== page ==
The agricultural sector employs 60 percent of women in Southern Asia. Despite women’s large role in agriculture, however, there remains a gender gap in access to resources and agricultural productivity. As a result of this gender gap, male and female farmers in South Asia and other developing countries have different abilities to adapt to climate change, climate variability, and weather-related shocks. The journal Gender, Technology and Development recently released a special issue entitled “Gender, Climate Change and Agriculture,” which brings together five papers investigating the relationship between gender disparities, agriculture, and climate change.
One paper discusses the role of communities and organizations and their impact on strengthening the adaptive capacity and food security of smallholders based on community-level participatory and organizational-level interviews from 15 sites across West Africa, East Africa, and South Asia (including India). Information was collected on the role of organizations in each local community, whether they work on food security or not, and the value households place on the importance of these organizations. The study finds that in all regions, women tend to value local organizations more highly than men and that women’s perception of food security is broader than men’s, going beyond production and including other aspects such as health. However, most of the local organizations with food security as a stated objective (two-thirds of the total in South Asia) focus on production which can marginalize women. The paper recommends that given the effects that climate change is predicted to have on food security, development organizations should consider the differing priorities and preferences of men and women (for instance the preference for community based self-help groups by women) and use a gendered perspective when building adaptive capacity to respond to climate change and improve food security.
Another paper investigates whether climate information services received through mobile phones can support gender-inclusive agriculture through productivity improvements for both men and women. The study focuses on a pilot project, Mobile Solutions, conducted in the Indian states of Haryana and Bihar. Mobile Solutions is an ICT-based climate and agro-services project which aims to promote the adoption of climate-smart agriculture practices as well as increase awareness about climate risk management among farmers. The project sends voice and text messages in Hindi or in a local language to the farmers’ mobile phones twice a week. Messages include weather forecasts and recommended actions that farmers could take, as well as information on pests and remedies, seed varieties, and climate-smart technologies such as conservation agriculture.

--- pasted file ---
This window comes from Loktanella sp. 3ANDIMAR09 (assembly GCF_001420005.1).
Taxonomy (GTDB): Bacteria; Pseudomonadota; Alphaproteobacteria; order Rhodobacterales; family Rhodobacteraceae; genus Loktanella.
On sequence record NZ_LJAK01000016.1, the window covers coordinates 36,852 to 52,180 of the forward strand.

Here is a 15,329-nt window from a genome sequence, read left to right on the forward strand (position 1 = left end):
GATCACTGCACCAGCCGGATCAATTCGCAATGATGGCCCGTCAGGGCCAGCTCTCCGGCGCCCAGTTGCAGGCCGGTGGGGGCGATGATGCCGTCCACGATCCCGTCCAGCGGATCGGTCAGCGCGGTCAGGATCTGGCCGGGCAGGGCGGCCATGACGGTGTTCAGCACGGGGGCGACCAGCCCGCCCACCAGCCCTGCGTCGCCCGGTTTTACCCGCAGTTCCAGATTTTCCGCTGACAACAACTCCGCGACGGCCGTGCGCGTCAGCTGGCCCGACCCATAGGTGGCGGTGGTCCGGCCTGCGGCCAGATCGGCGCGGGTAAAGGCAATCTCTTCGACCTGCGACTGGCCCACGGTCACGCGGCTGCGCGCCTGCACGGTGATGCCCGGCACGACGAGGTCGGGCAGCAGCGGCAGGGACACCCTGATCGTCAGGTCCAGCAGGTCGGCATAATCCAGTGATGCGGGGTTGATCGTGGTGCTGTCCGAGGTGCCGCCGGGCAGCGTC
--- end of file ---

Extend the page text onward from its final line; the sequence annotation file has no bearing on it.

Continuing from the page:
A total of 1,100 farmers were included in the project, 510 of which were asked to provide direct feedback on the usability and effectiveness of the information provided. The study finds that climate information services distributed through the mobile phone can reduce knowledge gaps that exist between large and small farmers and between women and men and that women and men farmers spent roughly the same amount of time listening to voice messages. Weather-related information was found to be the most relevant to all the farmers, regardless of gender, and 98.6 percent of the women in the study indicated that they found the information they received useful and more than 80 percent of both male and female farmers made changes in their agricultural practices. Based on these results, the paper concludes that providing low-cost information through mobile phones can address resource constraints for women farmers, especially considering that the costs of attaining information from other sources is generally high for women, and can potentially increase incomes through improved production.
Several common themes emerge across the different gender aspects of agricultural production investigated in this issue. Most importantly, addressing gender inequality in agriculture involves more than just overcoming unequal access to resources. The papers also highlight that technology alone is not sufficient to support agricultural improvements; rather, such improvements need to be understood in the context of local knowledge, culture, gender relations, capacities, and ecosystems to prevent technology from reinforcing existing gender and power imbalances. A key common recommendation of the papers is that technologies and initiatives need to be developed and implemented in a framework that considers gender relations and that focuses on reinforcing women’s resources and decision-making capacities.
By: Bas Paris